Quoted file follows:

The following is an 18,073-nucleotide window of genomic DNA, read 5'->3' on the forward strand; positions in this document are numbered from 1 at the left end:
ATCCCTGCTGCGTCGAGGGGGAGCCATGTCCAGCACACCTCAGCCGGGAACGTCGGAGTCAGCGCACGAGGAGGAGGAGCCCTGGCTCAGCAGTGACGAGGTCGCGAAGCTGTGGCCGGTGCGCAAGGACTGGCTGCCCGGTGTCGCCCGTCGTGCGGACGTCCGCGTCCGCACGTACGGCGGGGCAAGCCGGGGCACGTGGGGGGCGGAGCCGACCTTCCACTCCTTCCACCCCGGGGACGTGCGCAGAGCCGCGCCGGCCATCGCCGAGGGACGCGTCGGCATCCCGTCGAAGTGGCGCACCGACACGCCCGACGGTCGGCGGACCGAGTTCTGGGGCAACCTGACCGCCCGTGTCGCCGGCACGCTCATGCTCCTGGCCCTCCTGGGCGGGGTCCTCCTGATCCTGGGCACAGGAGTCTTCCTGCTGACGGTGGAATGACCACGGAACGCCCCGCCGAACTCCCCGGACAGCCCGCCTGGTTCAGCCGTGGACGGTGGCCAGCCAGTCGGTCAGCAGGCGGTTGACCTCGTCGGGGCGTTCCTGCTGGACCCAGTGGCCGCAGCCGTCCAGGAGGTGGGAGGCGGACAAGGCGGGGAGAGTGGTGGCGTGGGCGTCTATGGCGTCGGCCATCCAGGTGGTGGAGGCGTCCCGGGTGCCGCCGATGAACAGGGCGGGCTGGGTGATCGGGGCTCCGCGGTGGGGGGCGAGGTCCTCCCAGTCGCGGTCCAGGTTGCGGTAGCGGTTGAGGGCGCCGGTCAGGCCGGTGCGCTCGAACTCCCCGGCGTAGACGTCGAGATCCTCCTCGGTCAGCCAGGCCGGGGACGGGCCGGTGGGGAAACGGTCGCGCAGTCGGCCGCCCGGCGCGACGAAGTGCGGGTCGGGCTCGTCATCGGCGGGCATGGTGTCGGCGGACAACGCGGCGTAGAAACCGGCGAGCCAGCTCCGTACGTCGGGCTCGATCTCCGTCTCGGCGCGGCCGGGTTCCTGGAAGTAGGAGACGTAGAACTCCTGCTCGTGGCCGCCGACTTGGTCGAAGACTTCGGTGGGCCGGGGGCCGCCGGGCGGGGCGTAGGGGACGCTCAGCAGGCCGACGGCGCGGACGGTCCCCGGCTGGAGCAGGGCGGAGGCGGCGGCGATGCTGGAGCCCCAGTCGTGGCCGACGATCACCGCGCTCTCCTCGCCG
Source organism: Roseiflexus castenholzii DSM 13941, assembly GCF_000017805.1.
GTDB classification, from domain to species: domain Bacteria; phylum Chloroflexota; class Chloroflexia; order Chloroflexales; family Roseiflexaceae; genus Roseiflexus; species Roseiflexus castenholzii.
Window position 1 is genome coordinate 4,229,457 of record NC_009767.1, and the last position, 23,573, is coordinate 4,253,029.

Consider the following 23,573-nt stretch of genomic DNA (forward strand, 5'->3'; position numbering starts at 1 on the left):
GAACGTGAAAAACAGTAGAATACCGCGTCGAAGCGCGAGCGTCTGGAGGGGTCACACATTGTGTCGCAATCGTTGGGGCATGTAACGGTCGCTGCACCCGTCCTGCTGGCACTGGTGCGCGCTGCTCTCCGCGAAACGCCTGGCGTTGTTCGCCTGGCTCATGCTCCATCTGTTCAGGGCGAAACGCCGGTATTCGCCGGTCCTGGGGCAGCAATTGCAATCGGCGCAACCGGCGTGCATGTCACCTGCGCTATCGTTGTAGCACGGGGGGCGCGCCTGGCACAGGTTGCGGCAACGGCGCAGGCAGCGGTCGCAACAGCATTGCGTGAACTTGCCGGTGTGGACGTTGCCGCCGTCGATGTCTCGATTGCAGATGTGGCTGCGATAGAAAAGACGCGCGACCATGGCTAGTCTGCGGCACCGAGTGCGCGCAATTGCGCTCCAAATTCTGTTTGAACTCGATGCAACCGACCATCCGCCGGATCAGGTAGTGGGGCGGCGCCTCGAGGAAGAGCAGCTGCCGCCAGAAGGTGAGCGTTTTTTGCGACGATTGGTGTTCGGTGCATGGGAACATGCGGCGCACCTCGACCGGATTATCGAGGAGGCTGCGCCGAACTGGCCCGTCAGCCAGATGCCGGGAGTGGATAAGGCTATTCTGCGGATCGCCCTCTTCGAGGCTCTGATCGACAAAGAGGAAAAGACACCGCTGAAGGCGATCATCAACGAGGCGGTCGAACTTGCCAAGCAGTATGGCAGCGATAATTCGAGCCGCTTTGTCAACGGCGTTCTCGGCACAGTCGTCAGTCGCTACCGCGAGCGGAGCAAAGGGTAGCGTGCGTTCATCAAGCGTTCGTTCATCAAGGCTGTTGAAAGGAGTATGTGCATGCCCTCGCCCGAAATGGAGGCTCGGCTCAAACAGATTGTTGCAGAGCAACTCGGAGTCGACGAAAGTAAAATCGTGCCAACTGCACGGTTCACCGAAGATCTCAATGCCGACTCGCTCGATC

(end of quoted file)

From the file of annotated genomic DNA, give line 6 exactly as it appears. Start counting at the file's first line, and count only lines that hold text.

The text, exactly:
Consider the following 23,573-nt stretch of genomic DNA (forward strand, 5'->3'; position numbering starts at 1 on the left):